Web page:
Little Beast Has Quietly Become One of L.A.’s Best Neighborhood Restaurants

The Eagle Rock gem continues to evolve with a new chef and high expectations

“We didn’t know what to expect. I mean, we came into a community that we felt like we understood, but we were also apprehensive enough that we tried to make it super simple and really approachable when we started, and then just slowly evolved as we thought we could,” says Sean Lowenthal, the owner of Little Beast.

Lowenthal and his wife Deborah Schwartz opened the charming Eagle Rock restaurant back in 2013, taking over the converted bungalow that had previously housed soul food specialist Larkin’s. Lowenthal, who’d been the sous chef at Chateau Marmont, admits he played it safe in the beginning so as not scare away a potential customer base. “Chef-driven cuisine is a little more adventurous,” he explains. “I didn’t know if steak tartare, sweet breads, foie gras, octopus, or crudo—I didn’t know how well that was going to be perceived.”

Wanting to push the cuisine further, Lowenthal relied on specials to test the neighborhood’s tastes. If a special did well, it would be considered for the regular menu. The better the response, the more daring he got, and it turns out northeast L.A. was receptive. “If I look at my first menu, it’s funny. It was really simple,” says Lowenthal. “And it wasn’t because I wanted it that way. I just thought it was the best thing to do at the time.”

Even so, the dishes on the early menu were a departure for Eagle Rock’s food scene at the time. The wild salmon tartare starter, a tower of fried, tostada-like gyoza and guacamole, and pan-roasted diver scallops served on a cauliflower puree and drizzled with salsa verde, were both early standouts. The usually perfect scallops are still on the menu, though they now come with shrimp, wild rice, and peppadew purée. Also transformed is the duck mousse, which used to be served under a blanket of carmelized onions—these days it’s presented in a jar layered with port gelée, blueberries, and sherry gastrique. It’s vastly improved and more luscious than ever.

The duck liver mousse is layered with port gelée, blueberries, and sherry gastrique
The duck liver mousse is layered with port gelée, blueberries, and sherry gastrique

Photograph by Valentina Silva

There are also entirely new, relatively experimental dishes that Lowenthal wouldn’t have tried in the early days. The cauliflower coconut soup with curried whipped cream is one of them. Same goes for the slow-roasted octopus with red cabbage, kimchi, and crispy tortilla strips. But, there is still room for standards, too, and the Little Beast burger, dressed with red onion bacon jam and Maytag blue cheese aioli, remains a customer favorite.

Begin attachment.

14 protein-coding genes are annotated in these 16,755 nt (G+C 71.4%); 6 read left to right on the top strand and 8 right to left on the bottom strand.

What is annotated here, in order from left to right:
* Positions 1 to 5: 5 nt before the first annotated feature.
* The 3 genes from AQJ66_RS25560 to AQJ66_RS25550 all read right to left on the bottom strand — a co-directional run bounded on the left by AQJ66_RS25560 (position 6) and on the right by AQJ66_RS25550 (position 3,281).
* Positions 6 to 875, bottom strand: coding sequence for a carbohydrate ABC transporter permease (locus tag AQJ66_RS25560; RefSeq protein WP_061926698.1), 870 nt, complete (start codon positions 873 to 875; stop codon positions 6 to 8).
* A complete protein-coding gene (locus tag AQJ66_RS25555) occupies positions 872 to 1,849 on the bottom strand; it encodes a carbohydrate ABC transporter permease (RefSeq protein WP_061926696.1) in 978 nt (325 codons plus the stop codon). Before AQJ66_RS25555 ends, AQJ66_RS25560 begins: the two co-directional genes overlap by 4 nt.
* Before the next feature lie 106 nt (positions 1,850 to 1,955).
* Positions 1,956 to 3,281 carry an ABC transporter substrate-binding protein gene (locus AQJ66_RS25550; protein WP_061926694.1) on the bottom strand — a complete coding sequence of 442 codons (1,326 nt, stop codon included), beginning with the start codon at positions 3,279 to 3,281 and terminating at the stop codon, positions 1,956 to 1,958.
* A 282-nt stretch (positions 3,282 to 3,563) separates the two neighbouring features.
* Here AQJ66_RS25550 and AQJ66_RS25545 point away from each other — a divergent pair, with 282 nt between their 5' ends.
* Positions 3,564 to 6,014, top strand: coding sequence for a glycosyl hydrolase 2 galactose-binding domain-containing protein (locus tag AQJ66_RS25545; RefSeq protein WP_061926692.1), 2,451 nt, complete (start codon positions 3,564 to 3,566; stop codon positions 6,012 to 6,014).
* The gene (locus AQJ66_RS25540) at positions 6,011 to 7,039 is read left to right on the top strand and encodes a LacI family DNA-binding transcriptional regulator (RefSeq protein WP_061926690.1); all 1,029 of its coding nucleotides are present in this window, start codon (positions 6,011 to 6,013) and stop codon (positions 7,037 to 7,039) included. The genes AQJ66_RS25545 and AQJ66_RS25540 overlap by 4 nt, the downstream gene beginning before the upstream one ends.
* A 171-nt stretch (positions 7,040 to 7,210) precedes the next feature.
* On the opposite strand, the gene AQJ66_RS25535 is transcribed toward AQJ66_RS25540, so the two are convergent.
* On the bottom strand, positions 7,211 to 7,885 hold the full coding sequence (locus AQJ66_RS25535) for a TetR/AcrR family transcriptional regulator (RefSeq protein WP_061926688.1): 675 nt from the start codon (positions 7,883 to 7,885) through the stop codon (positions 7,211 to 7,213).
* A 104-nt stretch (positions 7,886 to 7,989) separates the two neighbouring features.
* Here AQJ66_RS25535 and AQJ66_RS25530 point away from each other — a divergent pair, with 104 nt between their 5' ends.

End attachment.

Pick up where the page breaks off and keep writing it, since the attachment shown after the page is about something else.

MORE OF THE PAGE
Instrumental in Little Beast’s continued momentum has been Chilean-born chef Jose Perez, who worked as the kitchen’s chef de cuisine for a while and was recently promoted to executive chef to allow Lowenthal to focus on other projects and aspects of the business. Perez (formerly of Pali House and Waterloo & City), says he was attracted to the concept from the beginning. “I liked the vibe of the restaurant,” he says. “It’s really homey and a mom-and-pop restaurant kind of, but more upscale.”

Perez says the “culinary freedom” that Lowenthal has given him has been invaluable, enabling Perez to keep pushing limits. Creating elevated dishes that are still approachable has been a welcomed challenge for him. “Nothing really too fancy or complex. You don’t have to always discover new things. We try to give [guests] an experience that is really friendly even when they’re eating something that took forever to produce,” says Perez with a laugh, adding that the ingredients for the aforementioned octopus take days to come together.

It was Perez’s creativity that convinced Lowenthal to hand over the reigns. “At first he was kind of just doing what we do and doing it well,” he says. “Then, I just started realizing some of the specials he was doing and then started, him and I, coming up with menu items. I really felt like he had so much talent that he hasn’t been recognized for.” Eventually, Lowenthal decided to get out of Perez’s way. “I was just, like, I don’t even need to control creatively what we’re doing, I just need to guide it.”

With Perez at the helm, Lowenthal is optimistic about the future of Little Beast. The pair plan to move forward with the same ethos that helped shape the restaurant up to this point, part of which is as Lowenthal puts it, being “many different things to many different people.” Ultimately, Little Beast is a neighborhood restaurant, and they want to serve the community that they’re in (offering a kid’s menu is part of that) while also moving forward with their cuisine.

“I want it to be successful enough on its own that it was comfortably fulfilling the needs of the community and doing it in a way that seems to be something that we’ve been from day one,” says Lowenthal. “I want it to be as busy as it possibly can at all times, but I don’t want to sacrifice anything to be that.”

Little Beast, 1496 Colorado Blvd., 323-341-5899

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